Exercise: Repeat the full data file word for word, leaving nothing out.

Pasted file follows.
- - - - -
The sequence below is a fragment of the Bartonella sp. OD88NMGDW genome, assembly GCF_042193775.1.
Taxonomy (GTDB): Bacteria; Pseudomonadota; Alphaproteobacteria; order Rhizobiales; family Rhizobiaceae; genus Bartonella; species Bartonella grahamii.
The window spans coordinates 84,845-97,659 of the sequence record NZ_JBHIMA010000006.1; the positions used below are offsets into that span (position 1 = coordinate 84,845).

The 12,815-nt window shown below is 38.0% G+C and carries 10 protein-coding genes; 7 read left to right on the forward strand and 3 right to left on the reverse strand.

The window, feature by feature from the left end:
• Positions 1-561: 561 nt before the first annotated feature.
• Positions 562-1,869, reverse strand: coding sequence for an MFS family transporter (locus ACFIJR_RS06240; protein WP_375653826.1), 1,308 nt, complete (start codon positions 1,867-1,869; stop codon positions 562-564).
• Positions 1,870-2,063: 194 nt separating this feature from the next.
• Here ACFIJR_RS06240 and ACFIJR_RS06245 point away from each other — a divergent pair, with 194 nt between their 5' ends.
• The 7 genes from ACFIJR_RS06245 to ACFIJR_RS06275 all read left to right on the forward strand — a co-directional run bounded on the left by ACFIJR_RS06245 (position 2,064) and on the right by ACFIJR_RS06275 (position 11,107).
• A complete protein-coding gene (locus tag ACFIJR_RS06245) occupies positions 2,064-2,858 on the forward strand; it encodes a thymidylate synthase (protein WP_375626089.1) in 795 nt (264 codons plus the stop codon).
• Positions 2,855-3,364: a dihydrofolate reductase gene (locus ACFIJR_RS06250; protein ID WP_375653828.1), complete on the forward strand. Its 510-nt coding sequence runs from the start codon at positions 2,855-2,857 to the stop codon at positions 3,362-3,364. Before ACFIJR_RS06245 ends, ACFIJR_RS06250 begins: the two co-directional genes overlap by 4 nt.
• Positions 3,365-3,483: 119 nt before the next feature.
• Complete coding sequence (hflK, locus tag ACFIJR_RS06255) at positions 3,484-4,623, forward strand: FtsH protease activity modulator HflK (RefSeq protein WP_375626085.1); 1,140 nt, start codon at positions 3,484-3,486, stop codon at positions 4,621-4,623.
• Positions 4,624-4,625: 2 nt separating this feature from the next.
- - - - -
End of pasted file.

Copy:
The sequence below is a fragment of the Bartonella sp. OD88NMGDW genome, assembly GCF_042193775.1.
Taxonomy (GTDB): Bacteria; Pseudomonadota; Alphaproteobacteria; order Rhizobiales; family Rhizobiaceae; genus Bartonella; species Bartonella grahamii.
The window spans coordinates 84,845-97,659 of the sequence record NZ_JBHIMA010000006.1; the positions used below are offsets into that span (position 1 = coordinate 84,845).

The 12,815-nt window shown below is 38.0% G+C and carries 10 protein-coding genes; 7 read left to right on the forward strand and 3 right to left on the reverse strand.

The window, feature by feature from the left end:
• Positions 1-561: 561 nt before the first annotated feature.
• Positions 562-1,869, reverse strand: coding sequence for an MFS family transporter (locus ACFIJR_RS06240; protein WP_375653826.1), 1,308 nt, complete (start codon positions 1,867-1,869; stop codon positions 562-564).
• Positions 1,870-2,063: 194 nt separating this feature from the next.
• Here ACFIJR_RS06240 and ACFIJR_RS06245 point away from each other — a divergent pair, with 194 nt between their 5' ends.
• The 7 genes from ACFIJR_RS06245 to ACFIJR_RS06275 all read left to right on the forward strand — a co-directional run bounded on the left by ACFIJR_RS06245 (position 2,064) and on the right by ACFIJR_RS06275 (position 11,107).
• A complete protein-coding gene (locus tag ACFIJR_RS06245) occupies positions 2,064-2,858 on the forward strand; it encodes a thymidylate synthase (protein WP_375626089.1) in 795 nt (264 codons plus the stop codon).
• Positions 2,855-3,364: a dihydrofolate reductase gene (locus ACFIJR_RS06250; protein ID WP_375653828.1), complete on the forward strand. Its 510-nt coding sequence runs from the start codon at positions 2,855-2,857 to the stop codon at positions 3,362-3,364. Before ACFIJR_RS06245 ends, ACFIJR_RS06250 begins: the two co-directional genes overlap by 4 nt.
• Positions 3,365-3,483: 119 nt before the next feature.
• Complete coding sequence (hflK, locus tag ACFIJR_RS06255) at positions 3,484-4,623, forward strand: FtsH protease activity modulator HflK (RefSeq protein WP_375626085.1); 1,140 nt, start codon at positions 3,484-3,486, stop codon at positions 4,621-4,623.
• Positions 4,624-4,625: 2 nt separating this feature from the next.